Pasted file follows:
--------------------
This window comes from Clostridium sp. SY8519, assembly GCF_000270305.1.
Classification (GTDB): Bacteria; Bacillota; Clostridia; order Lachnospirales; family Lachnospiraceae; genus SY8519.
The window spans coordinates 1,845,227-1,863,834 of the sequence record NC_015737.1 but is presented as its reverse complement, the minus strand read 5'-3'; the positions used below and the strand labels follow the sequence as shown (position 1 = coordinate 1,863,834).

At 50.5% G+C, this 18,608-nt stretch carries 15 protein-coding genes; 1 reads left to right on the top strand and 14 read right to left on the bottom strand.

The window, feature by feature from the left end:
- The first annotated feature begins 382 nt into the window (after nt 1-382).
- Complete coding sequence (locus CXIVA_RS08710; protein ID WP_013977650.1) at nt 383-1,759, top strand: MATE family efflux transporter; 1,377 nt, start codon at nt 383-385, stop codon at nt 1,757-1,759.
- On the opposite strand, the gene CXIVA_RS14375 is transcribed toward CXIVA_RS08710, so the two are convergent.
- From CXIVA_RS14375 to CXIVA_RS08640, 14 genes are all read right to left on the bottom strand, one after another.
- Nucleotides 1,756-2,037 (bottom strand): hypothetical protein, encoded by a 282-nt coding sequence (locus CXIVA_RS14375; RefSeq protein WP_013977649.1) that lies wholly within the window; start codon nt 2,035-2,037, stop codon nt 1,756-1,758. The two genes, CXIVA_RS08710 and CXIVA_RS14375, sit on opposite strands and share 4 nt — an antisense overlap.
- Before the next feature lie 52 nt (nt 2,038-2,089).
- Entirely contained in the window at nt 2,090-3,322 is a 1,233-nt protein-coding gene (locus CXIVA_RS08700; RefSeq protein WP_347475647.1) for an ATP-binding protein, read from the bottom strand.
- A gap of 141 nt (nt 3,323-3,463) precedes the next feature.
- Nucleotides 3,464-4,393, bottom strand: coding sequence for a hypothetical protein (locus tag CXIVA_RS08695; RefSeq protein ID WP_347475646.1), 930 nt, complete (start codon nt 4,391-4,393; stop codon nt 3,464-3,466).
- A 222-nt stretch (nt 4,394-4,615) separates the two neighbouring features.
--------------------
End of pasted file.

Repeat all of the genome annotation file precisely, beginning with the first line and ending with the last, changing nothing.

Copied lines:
This window comes from Clostridium sp. SY8519, assembly GCF_000270305.1.
Classification (GTDB): Bacteria; Bacillota; Clostridia; order Lachnospirales; family Lachnospiraceae; genus SY8519.
The window spans coordinates 1,845,227-1,863,834 of the sequence record NC_015737.1 but is presented as its reverse complement, the minus strand read 5'-3'; the positions used below and the strand labels follow the sequence as shown (position 1 = coordinate 1,863,834).

At 50.5% G+C, this 18,608-nt stretch carries 15 protein-coding genes; 1 reads left to right on the top strand and 14 read right to left on the bottom strand.

The window, feature by feature from the left end:
- The first annotated feature begins 382 nt into the window (after nt 1-382).
- Complete coding sequence (locus CXIVA_RS08710; protein ID WP_013977650.1) at nt 383-1,759, top strand: MATE family efflux transporter; 1,377 nt, start codon at nt 383-385, stop codon at nt 1,757-1,759.
- On the opposite strand, the gene CXIVA_RS14375 is transcribed toward CXIVA_RS08710, so the two are convergent.
- From CXIVA_RS14375 to CXIVA_RS08640, 14 genes are all read right to left on the bottom strand, one after another.
- Nucleotides 1,756-2,037 (bottom strand): hypothetical protein, encoded by a 282-nt coding sequence (locus CXIVA_RS14375; RefSeq protein WP_013977649.1) that lies wholly within the window; start codon nt 2,035-2,037, stop codon nt 1,756-1,758. The two genes, CXIVA_RS08710 and CXIVA_RS14375, sit on opposite strands and share 4 nt — an antisense overlap.
- Before the next feature lie 52 nt (nt 2,038-2,089).
- Entirely contained in the window at nt 2,090-3,322 is a 1,233-nt protein-coding gene (locus CXIVA_RS08700; RefSeq protein WP_347475647.1) for an ATP-binding protein, read from the bottom strand.
- A gap of 141 nt (nt 3,323-3,463) precedes the next feature.
- Nucleotides 3,464-4,393, bottom strand: coding sequence for a hypothetical protein (locus tag CXIVA_RS08695; RefSeq protein ID WP_347475646.1), 930 nt, complete (start codon nt 4,391-4,393; stop codon nt 3,464-3,466).
- A 222-nt stretch (nt 4,394-4,615) separates the two neighbouring features.